The threshold line indicates the maximum level of fluorescence that can be considered as background e.g., fluorescence that will be detected upon the binding of a fluorescent detector molecule to dsDNA in the absence of amplification. The real-time PCR instrument usually calculates the threshold automatically, or the user may set it manually. The baseline or negative control represents a successful negative control, where no fluorescence is detected. Negative controls should always appear below the threshold line.
The Cycle Threshold (Ct)
The first few cycles of the run represent the initiation phase, where all reaction components are in abundance, but the number of amplicons present in each reaction is too low to generate a fluorescent signal that exceeds the threshold line. As the run progresses, the amount of fluorescence detected by the instrument will exceed the threshold line. The cycle threshold (Ct) is the cycle number at which the fluorescent signal emitted by a given PCR reaction reaches the threshold line.
As a very general rule of thumb, samples that generate low Cts probably contain a high abundance of the target sequence, while samples with high Cts contain low amounts of the target sequence. The Ct value is also known as the quantification cycle (Cq) or the crossing point (Cp).
During the exponential phase, all PCR reaction components are present in abundance, and the number of PCR amplicons produced increases exponentially, with a theoretical doubling of the amplicon during each cycle. Here, the PCR efficiency* is often taken to be 2. Real-time PCR analysis relies upon the exponential phase because it provides the most accurate data for quantification, and it is during the exponential phase that the threshold line and Ct are calculated.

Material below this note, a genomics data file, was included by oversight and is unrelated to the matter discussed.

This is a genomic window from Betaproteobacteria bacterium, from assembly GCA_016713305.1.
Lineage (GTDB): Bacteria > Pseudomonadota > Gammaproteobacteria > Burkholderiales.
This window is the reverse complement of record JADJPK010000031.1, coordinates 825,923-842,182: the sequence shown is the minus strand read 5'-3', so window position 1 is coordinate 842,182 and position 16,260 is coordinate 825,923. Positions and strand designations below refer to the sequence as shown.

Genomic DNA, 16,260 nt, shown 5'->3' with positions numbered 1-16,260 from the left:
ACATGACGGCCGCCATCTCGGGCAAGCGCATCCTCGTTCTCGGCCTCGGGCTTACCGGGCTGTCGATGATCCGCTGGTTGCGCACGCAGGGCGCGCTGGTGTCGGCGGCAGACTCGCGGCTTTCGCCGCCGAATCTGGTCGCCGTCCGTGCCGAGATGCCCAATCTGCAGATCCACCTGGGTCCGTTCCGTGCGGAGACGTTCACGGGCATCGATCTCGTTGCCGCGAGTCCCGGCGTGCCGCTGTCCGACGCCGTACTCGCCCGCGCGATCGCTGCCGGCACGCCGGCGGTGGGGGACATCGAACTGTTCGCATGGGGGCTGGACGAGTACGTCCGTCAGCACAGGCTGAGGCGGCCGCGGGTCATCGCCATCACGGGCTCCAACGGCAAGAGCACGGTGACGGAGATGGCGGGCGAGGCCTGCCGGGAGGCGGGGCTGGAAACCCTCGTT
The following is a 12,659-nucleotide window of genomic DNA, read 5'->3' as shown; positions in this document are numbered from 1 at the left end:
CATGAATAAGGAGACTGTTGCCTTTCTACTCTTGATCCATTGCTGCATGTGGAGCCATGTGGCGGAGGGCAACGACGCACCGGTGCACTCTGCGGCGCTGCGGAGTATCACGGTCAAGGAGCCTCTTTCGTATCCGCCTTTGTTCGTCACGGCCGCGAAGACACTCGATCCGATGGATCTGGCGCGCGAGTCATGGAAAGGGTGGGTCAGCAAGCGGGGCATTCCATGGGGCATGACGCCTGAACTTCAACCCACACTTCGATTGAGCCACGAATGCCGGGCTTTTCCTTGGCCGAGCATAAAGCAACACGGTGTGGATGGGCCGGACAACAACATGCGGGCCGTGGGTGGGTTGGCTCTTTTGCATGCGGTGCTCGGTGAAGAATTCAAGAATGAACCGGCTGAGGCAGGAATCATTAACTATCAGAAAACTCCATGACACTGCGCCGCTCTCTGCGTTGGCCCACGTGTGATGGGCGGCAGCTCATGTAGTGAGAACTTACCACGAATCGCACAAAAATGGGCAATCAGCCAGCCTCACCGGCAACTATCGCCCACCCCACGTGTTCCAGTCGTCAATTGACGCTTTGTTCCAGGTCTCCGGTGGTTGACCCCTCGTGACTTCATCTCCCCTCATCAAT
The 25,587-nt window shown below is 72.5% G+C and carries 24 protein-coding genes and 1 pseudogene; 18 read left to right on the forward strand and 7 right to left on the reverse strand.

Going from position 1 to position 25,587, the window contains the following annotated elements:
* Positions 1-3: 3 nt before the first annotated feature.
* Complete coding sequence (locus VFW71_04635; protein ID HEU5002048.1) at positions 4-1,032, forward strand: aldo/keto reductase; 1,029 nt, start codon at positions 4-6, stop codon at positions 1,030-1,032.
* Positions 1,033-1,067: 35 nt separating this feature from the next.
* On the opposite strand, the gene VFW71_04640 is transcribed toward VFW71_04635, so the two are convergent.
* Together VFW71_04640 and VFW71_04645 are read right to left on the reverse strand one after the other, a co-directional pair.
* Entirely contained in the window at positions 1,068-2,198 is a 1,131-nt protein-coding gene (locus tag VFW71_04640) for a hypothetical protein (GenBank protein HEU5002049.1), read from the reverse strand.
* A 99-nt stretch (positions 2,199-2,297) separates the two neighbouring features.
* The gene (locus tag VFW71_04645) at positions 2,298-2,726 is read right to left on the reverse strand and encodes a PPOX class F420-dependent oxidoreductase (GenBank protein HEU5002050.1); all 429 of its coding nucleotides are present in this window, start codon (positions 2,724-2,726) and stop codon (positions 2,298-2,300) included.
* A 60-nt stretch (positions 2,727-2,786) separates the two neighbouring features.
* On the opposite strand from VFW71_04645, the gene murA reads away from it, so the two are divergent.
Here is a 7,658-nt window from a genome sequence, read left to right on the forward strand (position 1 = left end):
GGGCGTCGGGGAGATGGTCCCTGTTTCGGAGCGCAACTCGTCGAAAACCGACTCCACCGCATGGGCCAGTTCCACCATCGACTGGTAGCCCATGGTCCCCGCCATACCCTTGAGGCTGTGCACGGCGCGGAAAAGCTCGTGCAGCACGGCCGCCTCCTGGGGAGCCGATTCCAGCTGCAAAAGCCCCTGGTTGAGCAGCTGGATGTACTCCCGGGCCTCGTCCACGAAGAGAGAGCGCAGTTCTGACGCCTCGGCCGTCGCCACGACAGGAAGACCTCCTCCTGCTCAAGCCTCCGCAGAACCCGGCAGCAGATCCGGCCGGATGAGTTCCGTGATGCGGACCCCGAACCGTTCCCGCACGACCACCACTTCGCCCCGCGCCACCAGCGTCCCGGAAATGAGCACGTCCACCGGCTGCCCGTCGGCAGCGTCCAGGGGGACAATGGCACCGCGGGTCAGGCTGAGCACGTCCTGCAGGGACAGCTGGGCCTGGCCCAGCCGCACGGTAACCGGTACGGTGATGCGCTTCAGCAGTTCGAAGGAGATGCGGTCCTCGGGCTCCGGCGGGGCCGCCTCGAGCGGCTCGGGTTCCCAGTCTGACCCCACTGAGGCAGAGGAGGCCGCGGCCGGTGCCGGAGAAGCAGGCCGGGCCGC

* PCR efficiency will be covered in more detail in part 2 of this series.
During the linear phase, amplification slows down as reaction components become limited. The cycle number at which a PCR reaction enters the linear phase may differ from one sample to the next, depending on many factors e.g., the amount of template DNA present to begin with. The reaction eventually reaches the plateau phase where the fluorescence signal remains constant.
Real-Time PCR is More Precise than End-Point PCR
During the linear phase of any PCR run (end-point or real-time), the number of amplicons won’t necessarily increase at the same rate in every reaction, and some reactions are likely to reach the linear phase before others in the same run. Differences between amplification rates are even more pronounced during the plateau phase because many of the PCR components may be depleted, and some PCR reactions may have come to a complete halt. Importantly, initial differences in target abundance between different samples will not be reflected in the linear or plateau phases.
Since quantification occurs during the exponential phase in real-time PCR, we get a true picture of the amount of amplicon present before the differences mentioned above come into affect. However, in end-point PCR, amplicons are usually analyzed on an agarose gel at the end of the run, which may be during the plateau phase. Figure 2 illustrates that while the many samples shown in these amplification curves probably have similar Cps, one would get a completely different picture if these samples were analyzed on an agarose gel!
Figure 2. Real-time PCR vs. End-point PCR
Additional Advantages of Real-Time PCR over End-Point PCR
Besides those alluded to already, real-time PCR boasts a range of advantages over end-point PCR. The most significant of these are outlined in Table 1 below.
Table 1: Real-Time PCR vs. End-Point PCR
High-confidence detection of low-copy targets
Very wide dynamic range possible: between 1 and 1011 copies of a target are detectable within a run
|Highly accurate quantitative data||
Accurate measurements of absolute gene copy number and relative gene expression fold changes because the increase in fluorescence intensity is directly proportional to the amount of target present
Closed-tube format eliminates risk of cross-contamination i.e., data is acquired without the need to reopen PCR tubes and process for agarose gels